AMD introduced APUs, or Accelerated Processing Units, in 2011. While the first few generations were rather spectacular, AMD’s aging CPU design slowed subsequent APU deliveries, and it appeared for a long time that the dream had died.

AMD, fortunately for us, did not stop there. AMD was able to release new APUs leveraging their latest cutting-edge CPU and GPU technology on a single chip after releasing the remarkable Ryzen series of processors, which included a completely new processing architecture.

So, which AMD Ryzen APU is the most powerful? Today, we’ll guide you through each APU, explain its best features, and help you choose the ideal one for your needs.

What exactly is an AMD APU?

While the moniker Accelerated Processing Unit is appealing, make no mistake: an APU is essentially just a combination of a CPU and a GPU. Many Intel CPUs, for example, that use integrated graphics are effectively the same as APUs. However, their graphics chips are far less powerful than those found in contemporary Ryzen APUs.

It should be noted that you can use these solely as CPUs by adding a dedicated GPU to your configuration.

“SoCs” is a comparable concept in a different sector of the industry. SoC stands for System on Chip, and these tend to integrate all of the system’s components onto a single, well, chip. This is most common in-game consoles (for example, both the PS4 and Xbox One use AMD SoCs), smartphones, and, in rare circumstances, laptops.

A complete list of Ryzen APUs may be found here.

If you’re thinking about buying an AMD Ryzen APU, let us show you all of the APUs that are currently available on the market.

  1. AMD Ryzen 7 5700G – 8 Core / 16 Thread / 4.6 Ghz Max Turbo
  2. AMD Ryzen 5 5600G – 6 Core / 12 Thread / 4.4GHz Max Turbo
  3. AMD Ryzen 5 3400G – 4 Core / 8 Thread / 4.2 Ghz Max Turbo
  4. AMD Ryzen 3 3200G – 4 Core / 4 Thread & 4.0 Ghz Max Turbo
  5. AMD Ryzen 5 2400G – 4 Core / 8 Thread / 3.9 Ghz Max Turbo
  6. AMD Ryzen 3 2200G – 4 Core / 4 Thread & 3.7 Ghz Max Turbo

AMD Ryzen 5 APUs from the past have Vega 11 graphics, whilst AMD Ryzen 3 APUs have Vega 8 graphics. The new APUs are more efficient, with the Ryzen 7 sporting Vega 8 and the Ryzen 5 sporting Vega 8. We’ve heavily benchmarked each of these APUs.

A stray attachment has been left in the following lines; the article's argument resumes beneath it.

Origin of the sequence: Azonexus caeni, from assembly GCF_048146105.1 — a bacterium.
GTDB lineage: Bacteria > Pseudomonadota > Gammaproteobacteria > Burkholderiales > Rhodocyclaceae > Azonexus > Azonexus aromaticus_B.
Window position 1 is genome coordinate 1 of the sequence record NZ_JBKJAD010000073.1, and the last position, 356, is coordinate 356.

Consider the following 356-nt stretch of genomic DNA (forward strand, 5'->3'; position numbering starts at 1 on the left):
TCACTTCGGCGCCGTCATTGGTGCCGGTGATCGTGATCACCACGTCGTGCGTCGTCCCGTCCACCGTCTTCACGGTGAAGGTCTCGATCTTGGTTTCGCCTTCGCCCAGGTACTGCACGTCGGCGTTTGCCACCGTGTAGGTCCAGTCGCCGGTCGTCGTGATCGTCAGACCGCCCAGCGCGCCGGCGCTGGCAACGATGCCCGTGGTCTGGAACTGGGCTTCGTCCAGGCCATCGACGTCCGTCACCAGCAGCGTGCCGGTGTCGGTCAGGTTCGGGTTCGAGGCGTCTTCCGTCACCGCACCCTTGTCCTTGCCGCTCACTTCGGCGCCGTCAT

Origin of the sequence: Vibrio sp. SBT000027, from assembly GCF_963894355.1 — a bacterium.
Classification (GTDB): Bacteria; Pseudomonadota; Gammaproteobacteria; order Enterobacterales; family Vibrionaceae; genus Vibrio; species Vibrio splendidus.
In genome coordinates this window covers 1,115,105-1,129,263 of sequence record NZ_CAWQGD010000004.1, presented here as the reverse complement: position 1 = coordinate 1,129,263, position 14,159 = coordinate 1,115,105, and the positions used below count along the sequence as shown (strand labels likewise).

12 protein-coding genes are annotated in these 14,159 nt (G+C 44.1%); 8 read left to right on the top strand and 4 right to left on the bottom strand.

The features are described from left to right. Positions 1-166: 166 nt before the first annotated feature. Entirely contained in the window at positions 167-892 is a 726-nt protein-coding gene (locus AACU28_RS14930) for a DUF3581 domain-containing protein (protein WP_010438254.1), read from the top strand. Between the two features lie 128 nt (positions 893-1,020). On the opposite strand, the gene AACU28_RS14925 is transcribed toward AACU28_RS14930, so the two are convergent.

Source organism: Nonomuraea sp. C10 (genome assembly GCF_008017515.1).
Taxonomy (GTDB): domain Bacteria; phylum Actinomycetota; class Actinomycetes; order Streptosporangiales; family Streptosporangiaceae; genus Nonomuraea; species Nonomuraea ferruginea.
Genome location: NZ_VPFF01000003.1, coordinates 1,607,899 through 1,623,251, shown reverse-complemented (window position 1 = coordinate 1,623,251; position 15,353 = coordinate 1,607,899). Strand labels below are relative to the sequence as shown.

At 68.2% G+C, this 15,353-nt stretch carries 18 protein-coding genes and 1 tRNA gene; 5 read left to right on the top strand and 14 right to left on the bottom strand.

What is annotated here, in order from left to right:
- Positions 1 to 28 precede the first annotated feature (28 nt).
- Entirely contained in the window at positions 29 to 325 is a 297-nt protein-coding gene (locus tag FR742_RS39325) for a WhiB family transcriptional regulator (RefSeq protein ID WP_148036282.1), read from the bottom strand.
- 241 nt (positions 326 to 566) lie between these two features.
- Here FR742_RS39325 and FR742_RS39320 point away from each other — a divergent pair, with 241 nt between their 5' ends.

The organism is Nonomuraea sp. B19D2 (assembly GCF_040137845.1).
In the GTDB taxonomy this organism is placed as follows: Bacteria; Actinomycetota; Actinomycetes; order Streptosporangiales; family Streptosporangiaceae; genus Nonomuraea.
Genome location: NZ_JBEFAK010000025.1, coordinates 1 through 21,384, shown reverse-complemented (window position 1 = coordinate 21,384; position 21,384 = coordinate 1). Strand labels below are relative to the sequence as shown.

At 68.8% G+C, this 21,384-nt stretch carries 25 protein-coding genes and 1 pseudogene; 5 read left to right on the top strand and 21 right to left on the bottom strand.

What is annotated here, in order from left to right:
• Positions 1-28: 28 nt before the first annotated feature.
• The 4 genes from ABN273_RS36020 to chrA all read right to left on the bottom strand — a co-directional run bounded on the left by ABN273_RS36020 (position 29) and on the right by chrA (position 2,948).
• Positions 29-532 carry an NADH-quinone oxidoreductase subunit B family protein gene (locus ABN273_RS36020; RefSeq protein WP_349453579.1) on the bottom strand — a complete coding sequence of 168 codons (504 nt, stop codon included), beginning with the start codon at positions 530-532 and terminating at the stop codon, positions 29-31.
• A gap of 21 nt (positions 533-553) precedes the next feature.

What About Ryzen Mobile APUs?

If you’ve been keeping up with the latest tech headlines, you’re probably aware that AMD has recently unveiled Ryzen APUs for gaming laptops. These have not yet been introduced at the time of writing, although they are unlikely to outperform desktop Ryzen APUs.

Even if they could, they can’t be purchased individually, therefore they’re out of the scope of this article. But, if you want to know more about them when they come out, let us know in the comments! We don’t generally cover laptops, but if there was a need, we’d look into it.

Things to Think About

When it comes to CPUs or APUs in this case, there are numerous factors to consider. Choosing the finest AMD APU for your individual needs is critical so that you do not end up with a product that does not suit your needs. Let’s define a few crucial terms.

Clock Rate

The CPU’s approximate speed, measured in GHz at least per task. As previously said, all of these APUs are built on the Zen architecture, which is fantastic for gaming due to its high single-core performance.


The more cores the CPU has, the better it will perform with multitasking and apps that use multiple cores. Games rely more heavily on a single core, whereas content development focuses on numerous cores. If you want to know how these APUs compare, take a look at our CPU hierarchy.

Threads are virtual cores that can be thought of as additional cores. Having said that, there is only one physical core. When it comes to activities and processes, however, it serves as two cores. That is, after all, the most basic version.